Fast Facts | Rome

  • The "Eternal City" has many other nicknames. These include "Caput Mundi" ("Capital of the World"), "City of the Seven Hills," "Holy City," and "City of God."
  • The Spanish Steps are among the most famous sights in Rome. However, they owe their name only to the Spanish embassy, which once stood at the foot of the stairs. They were built by an Italian architect commissioned by a French diplomat.
  • Over 300,000 cats are said to live in Rome. In 1991, a law was passed to protect the city's "biocultural heritage". Since then, it has been forbidden to chase cats away if they live together in a group of at least five animals.
  • Talking about 1991, the same year the "National Pasta Museum" of Italy was opened in Rome. Various rooms there are dedicated to all aspects of the pasta. On display are rolling machines, a millstone and photos of famous people eating pasta.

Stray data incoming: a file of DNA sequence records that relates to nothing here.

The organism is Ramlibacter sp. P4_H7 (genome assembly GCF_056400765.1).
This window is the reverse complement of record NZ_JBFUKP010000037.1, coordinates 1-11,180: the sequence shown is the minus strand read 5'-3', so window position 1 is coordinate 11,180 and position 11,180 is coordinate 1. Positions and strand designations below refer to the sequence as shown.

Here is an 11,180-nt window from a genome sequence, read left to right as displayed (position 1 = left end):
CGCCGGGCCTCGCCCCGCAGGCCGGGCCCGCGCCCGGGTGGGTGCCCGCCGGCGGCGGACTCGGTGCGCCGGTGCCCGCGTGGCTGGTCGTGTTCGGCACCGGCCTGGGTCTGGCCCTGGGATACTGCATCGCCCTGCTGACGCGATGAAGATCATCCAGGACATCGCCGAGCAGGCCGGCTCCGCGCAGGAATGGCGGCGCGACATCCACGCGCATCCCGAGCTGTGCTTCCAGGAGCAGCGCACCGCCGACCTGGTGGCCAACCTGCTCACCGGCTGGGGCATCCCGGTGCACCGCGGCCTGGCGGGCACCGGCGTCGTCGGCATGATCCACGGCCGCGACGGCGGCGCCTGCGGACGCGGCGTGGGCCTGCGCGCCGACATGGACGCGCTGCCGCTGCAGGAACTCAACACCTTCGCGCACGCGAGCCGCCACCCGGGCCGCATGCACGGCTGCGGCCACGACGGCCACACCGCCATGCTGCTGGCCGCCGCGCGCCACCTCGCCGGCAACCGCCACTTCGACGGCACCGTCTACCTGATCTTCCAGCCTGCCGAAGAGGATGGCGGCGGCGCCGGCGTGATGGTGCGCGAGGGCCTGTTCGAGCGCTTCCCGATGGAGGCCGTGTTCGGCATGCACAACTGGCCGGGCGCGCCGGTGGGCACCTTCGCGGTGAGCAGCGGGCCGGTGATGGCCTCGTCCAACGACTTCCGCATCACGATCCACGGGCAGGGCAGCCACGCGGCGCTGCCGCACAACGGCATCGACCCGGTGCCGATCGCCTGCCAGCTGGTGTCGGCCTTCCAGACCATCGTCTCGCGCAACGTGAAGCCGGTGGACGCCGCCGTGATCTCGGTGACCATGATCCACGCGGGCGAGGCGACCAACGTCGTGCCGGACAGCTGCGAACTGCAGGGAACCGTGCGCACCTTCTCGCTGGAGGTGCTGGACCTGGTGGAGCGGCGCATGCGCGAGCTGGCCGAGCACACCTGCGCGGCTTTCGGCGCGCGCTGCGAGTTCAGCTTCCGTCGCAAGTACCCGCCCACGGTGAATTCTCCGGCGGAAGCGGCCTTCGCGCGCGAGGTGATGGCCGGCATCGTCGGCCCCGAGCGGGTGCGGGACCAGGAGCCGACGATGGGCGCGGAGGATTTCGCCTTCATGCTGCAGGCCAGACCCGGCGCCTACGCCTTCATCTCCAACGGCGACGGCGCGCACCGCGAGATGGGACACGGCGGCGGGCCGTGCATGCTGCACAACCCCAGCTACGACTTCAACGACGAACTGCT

• You would have to string together 13,540 spaghetti noodles to circle the course in Rome once. With a little tomato sauce, you could alternatively prepare 147 plates of "Pasta al Pomodoro". Buon appetito!

Who broadcasts the Formula E races in Rome on TV & Livestream?

Once again, Rome will host two races in one weekend: One starts on Saturday, one on Sunday. Special this time, however, is the organization of an additional rookie training session on Friday, in which only drivers who have not yet raced in Formula E will participate (full list of participants).

Session Date Day Start TV/Stream Session Time End TV/Stream Platform
Rookie Training 14.07.2023 Friday - 14:30-15:00 - -
Free Practice 1 14.07.2023 Friday 16:55 17:00-17:30 17:45
Free Practice 2 15.07.2023 Saturday 08:05 08:10-08:40 09:05
Qualifying 15.07.2023 Saturday 10:30 10:40-11:55 12:10 depends on your country
Race 15.07.2023 Saturday 14:30 15:03-16:00 16:30 depends on your country
Free Practice 3 16.07.2023 Sunday 08:05 08:10-08:40 09:05
Qualifying 16.07.2023 Sunday 10:30 10:40-11:55 12:10 depends on your country